2011: A year in social media
There are two things to discuss - what happened in social media services and who did stuff with it. The odd bit is that the first of those was so quiet.
Yes, by all means Google launched Google+ this year but in spite of huge amounts of sign-ups - which includes a lot of people having a look around and not doing very much with it - there hasn't been a lot of noise about this service just yet. Like Google Buzz, it's failed to stand the test of time after only a few months.
The problem is that to use it you have to organise people into 'circles' - which is fine if you're starting from scratch. If you already have more than a handful of contacts this is going to mean sitting down and working up a whole load of circles in a very time consuming process.
More importantly but with a whole load less hulabaloo, Facebook Places came to the UK in January. This is the location-sensitive version, the one that lets you go to Pizza Express and claim a free meal, following in the footsteps of an American launch the year before and of course FourSquare before either of them.
In fact social bargains were quite the thing in 2011. Groupon may have started in 2008 but this was the year in which it really started to make it big - with sellers often bleating about having their businesses damaged (hint: don't offer any silly deals, guys!) and customers having orders unfulfilled. The principle remains solid - get enough people to group buy at a mutually advantageous price and you'll have a business. I think I've just invented "retail".
If there were one new trend in 2011, predictably enough it was that social media went mobile. Apple built Twitter further into the core of iOS5 for its phones and iPads - it became taken completely as read that if you were mobile you were there for being social.
But the launch or not of particular services wasn't what made 2011 remarkable in social media. It became more of a force in its own right, for good and bad causes.
Take the spring - or more accurately take the Arab Spring. Entire Governments were brought down as people shared information the authorities were powerless to regulate. Word got outside in ways that it never would before and people held banners up proclaiming that they couldn't have achieved what they did without Twitter, Facebook. YouTube et al.
Politicians and media got it in the neck closer to home too. Flashmobs continued to be big news. The Anonymous group used social media to further their aims. It was no use trying to hide behind obfuscation if you were being questioned by a Government committee and if, say, your name was Murdoch; there would be a running commentary from the social stream and people could contact the MPs who were questioning you directly.
These could be seen as forces for good, assuming you're on my wavelength. Less positively the riots in Croydon and elsewhere were co-ordinated largely through BlackBerry Messenger. This isn't to blame the messaging service, the perpetrators would always have found something. There were calls for social media to be frozen during riot times, which would make us about the same as the dictators; when it emerged that several riots had been prevented because the police were watching the social media the coverage was a great deal quieter.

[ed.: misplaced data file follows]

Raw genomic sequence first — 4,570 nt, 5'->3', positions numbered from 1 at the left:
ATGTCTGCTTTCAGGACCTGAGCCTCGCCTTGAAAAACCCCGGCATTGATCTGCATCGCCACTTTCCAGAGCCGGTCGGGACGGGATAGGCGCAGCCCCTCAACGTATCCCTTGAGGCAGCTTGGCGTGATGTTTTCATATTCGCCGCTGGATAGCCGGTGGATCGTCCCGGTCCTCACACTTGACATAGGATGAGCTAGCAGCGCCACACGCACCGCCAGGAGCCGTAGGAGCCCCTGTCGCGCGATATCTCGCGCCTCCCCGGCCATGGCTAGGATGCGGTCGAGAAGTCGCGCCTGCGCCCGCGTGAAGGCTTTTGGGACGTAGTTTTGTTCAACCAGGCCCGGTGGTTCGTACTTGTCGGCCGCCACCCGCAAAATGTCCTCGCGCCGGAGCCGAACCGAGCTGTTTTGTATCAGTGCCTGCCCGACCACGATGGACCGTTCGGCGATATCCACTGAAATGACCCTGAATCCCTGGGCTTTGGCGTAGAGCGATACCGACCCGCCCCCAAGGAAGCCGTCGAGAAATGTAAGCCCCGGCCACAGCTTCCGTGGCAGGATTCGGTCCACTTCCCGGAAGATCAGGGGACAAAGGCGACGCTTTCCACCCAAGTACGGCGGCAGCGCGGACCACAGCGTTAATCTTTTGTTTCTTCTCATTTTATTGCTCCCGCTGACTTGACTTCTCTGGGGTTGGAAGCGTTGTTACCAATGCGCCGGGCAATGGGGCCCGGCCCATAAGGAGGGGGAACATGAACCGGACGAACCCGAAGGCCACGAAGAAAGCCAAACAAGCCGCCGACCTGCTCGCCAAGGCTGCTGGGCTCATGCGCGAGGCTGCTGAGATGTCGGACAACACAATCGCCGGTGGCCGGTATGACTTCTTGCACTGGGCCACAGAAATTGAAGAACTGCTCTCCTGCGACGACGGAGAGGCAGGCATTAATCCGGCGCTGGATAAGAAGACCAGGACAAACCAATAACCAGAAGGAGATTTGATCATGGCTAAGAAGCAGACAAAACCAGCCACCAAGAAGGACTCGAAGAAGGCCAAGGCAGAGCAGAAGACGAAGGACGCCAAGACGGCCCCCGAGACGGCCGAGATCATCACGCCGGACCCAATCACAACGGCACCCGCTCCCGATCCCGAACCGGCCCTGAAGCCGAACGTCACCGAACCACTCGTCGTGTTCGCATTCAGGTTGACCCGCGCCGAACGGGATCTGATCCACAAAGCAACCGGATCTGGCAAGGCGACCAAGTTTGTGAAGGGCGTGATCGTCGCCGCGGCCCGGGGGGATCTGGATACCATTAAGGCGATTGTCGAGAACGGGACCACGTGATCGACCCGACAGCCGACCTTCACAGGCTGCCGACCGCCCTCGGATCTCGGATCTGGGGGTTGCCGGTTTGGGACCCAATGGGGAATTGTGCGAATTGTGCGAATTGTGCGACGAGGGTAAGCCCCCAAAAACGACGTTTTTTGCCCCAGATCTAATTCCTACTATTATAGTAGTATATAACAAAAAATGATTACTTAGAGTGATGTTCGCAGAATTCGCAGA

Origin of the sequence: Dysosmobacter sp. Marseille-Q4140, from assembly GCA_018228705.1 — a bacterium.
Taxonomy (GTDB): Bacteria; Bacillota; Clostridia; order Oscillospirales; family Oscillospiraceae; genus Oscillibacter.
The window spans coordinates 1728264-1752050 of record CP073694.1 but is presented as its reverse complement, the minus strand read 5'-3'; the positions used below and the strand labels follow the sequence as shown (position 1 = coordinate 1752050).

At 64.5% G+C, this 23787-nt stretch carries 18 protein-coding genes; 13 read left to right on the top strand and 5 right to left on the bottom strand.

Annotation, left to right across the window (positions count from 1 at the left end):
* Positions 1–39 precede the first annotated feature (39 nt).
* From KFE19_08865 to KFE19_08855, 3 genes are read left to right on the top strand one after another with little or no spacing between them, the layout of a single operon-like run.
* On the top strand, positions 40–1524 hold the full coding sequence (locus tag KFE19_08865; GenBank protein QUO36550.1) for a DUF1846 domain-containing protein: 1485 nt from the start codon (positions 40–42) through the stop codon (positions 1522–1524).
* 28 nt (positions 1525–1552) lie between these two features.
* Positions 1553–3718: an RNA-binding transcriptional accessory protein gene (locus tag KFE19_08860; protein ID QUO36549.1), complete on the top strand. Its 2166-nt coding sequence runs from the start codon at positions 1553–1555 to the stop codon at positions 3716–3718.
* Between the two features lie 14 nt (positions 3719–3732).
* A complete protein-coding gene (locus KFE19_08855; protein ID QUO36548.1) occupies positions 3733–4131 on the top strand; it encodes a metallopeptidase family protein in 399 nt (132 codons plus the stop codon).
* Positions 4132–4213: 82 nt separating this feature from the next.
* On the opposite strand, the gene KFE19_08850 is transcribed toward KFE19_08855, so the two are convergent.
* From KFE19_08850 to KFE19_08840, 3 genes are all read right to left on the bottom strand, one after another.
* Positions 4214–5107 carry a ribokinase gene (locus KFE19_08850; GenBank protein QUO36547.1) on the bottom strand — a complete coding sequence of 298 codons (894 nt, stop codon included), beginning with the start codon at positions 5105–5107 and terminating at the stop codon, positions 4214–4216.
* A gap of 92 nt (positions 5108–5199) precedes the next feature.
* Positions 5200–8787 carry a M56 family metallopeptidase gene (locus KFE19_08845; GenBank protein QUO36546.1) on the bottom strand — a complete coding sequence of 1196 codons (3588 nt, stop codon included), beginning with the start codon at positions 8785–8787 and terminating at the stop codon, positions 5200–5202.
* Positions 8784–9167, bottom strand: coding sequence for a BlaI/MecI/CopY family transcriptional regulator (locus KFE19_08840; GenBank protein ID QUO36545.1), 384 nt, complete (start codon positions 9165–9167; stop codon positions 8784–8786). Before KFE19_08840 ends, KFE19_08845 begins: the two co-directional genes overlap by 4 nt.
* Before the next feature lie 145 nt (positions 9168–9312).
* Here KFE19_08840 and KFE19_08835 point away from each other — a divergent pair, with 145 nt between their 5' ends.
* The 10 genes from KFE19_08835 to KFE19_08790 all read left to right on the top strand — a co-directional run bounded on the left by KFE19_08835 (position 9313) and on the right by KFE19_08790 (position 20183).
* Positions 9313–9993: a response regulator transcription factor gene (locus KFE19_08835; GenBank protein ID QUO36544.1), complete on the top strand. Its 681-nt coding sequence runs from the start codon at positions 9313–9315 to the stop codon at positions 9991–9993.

In the commercial world more companies engaged with social media than before, although figures show that not all of them respond when they are approached about something. The more sophisticated are starting to ask for precise metrics on social media - which is why companies like Adobe are starting to do well with their social media metrics product line (declaration: they had me as a speaker at the launch - it's mentioned here because it's relevant but you need to know they're a client).
We finish the year more or less where we started in terms of who's big in social media. Twitter had an investment only yesterday valuing it once again in the billions, Facebook is rumoured to be preparing for a listing and therefore huge cash influx and Google - which owns YouTube and is still therefore very much a player - still hasn't quite got it.
If we enter 2012 with anything different then it's the idea that social media genuinely can make a difference as part of an overall strategy. The Arab Spring, the British riots, confirm as much. You don't have to be on Twitter to acknowledge you can no longer dismiss it as a bunch of saddos typing on their spare rooms - although only this year BBC journalist Andrew Marr dismissed bloggers as precisely that. I wonder whether he put it on his blog.
So my summary would be that 2011 was the year in which social media started to show its potential in very real terms. I have no doubt that 2012 will continue that trend - and whatever it brings, I hope all of our readers have a happy and prosperous one as far as the economy will allow.
Guy Clapperton is the author of "This Is Social Media" and the forthcoming "This Is Social Commerce".